Static / Fixed DNS A record

Hi All,

Is there a way to create a fixed DNS A record? We're using an A record for our corporate portal. But it seems like there are devices that overwrites the A record.

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"      07-05-2006
In 2003 when you create a new host record there is a check box to "Allow any
authenticated user to update DNS records with the same owner name." Don't
check that and only manual updates work. Even the host can't change it, so
beware if you change the ip address the record won't be changed for you.
There is a group (I believe it is the DNSUpdateProxy group) that if you
belong to you can change the records.

Which is from here:

More info:
It could be that the IP address is available as part of a DHCP scope. If the DHCP server does not have conflict detection turned on, it will just assign the address. The host taking this address will then update DNS with its details. This may also be causing you problems with hosts with conflicting IP addresses.

The simplest solution to this is to find the DHCP server allocating the address and add the address as an exclusion and/or turn on conflict detection.

tanskieAuthor Commented:
Thanks Draxonic. Yes the client's ip trying to overwrite the dns a record is on a dhcp scope. However, I think the solution that you mentioned is only temporary. If it gets another IP, it will automatically replace the A record.
What I'm looking for is how to lock the A record's IP.
Making Bulk Changes to Active Directory

Watch this video to see how easy it is to make mass changes to Active Directory from an external text file without using complicated scripts.

Just add a DHCP reservation for that IP address and your server's network card MAC address. That way even if your server is not using DHCP, DHCP won't hand that IP address to any other machines
If the host that is taking the IP address gets a different IP, it will create a DNS entry with the different IP, allowing the corporate portal to keep its own record for that IP address.

You can either add it as an exclusion or add a reservation as MegaNuk3 suggests above. Either one should work. You can then add your A record for your corporate portal and you should be good.

If you have aging and scavenging turned on, you will also want to ensure the record does not expire.
tanskieAuthor Commented:
@MegaNuk3: the ip address intended for the portal server is not on any dhcp scope because it's a server and we don't have dhcp scopes for our servers.  Also, the rogue device is on a different subnet. I can't reserve an IP of that device because it keeps transferring to another location which is on a different subnet. right now, we asked our network guys to block the mac address of the device. but what if it will transfer to another location, we can't just block or reserve him a different ip everytime it transfers. another challenge is that we cannot remotely manage the device because all of its ports are filtered and it's not found on the domain computers, so it's probably  not joined to the domain.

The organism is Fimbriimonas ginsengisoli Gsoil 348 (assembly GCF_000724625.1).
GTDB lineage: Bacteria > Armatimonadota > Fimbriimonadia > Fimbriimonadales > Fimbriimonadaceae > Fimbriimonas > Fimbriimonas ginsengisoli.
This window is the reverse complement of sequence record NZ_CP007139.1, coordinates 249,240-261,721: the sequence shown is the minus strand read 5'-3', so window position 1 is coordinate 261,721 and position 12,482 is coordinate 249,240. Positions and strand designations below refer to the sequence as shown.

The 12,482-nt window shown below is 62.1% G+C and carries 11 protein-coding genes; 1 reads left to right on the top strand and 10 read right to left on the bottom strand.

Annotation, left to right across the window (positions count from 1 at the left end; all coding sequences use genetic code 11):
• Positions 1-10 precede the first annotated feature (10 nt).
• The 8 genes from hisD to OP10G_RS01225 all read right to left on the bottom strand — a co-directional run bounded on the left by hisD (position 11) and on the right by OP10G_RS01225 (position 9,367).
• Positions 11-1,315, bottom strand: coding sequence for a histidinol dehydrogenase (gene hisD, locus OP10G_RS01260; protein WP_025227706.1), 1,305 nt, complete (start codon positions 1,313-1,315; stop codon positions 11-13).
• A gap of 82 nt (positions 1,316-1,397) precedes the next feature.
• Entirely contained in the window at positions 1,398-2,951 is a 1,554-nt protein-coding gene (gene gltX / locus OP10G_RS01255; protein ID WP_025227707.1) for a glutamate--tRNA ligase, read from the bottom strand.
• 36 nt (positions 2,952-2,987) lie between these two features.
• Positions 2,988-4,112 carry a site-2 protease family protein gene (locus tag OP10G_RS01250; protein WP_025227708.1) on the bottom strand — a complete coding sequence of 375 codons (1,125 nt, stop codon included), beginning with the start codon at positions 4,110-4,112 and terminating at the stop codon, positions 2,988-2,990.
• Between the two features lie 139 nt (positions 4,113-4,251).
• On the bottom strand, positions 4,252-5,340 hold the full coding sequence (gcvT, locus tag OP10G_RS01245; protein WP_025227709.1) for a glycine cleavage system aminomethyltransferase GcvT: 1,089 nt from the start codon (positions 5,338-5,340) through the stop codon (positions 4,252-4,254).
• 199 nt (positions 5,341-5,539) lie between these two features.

@Draxonic: somehow, the rogue device with the same name as with our portal did not create a different record on the DNS. It keeps replacing the ip of the portal's A record. I also searched on the domain for the hostname but it did not return any result. Is it possible that a device not joined to the domain can be registered on the DNS?
Can you do an ipconfig /all on your server and ensure it is not showing as having another IP address associated with it which keeps overwriting your DNS?

Have you tried
Net view \\<ip address>

Nbtstat -A <Ip address>

To see if they show any useful
Information as to what the other machine is
tanskieAuthor Commented:
@MegaNu3: those commands won't work because the device is unreachable. however, when i ran nmap -P0 the result shows that the device is up. I then tried nmap -P0 -O to check the OS, but it wasnt able to detect the OS because there were too many fingerprints detected.

We got the machine's MAC from the DHCP server. We then asked our network guys to block it from the network and we traced the device. We found the device and renamed it.

My problem is how do we prevent this from happening again? Is there a way to lock a DNS record?
tanskieAuthor Commented:
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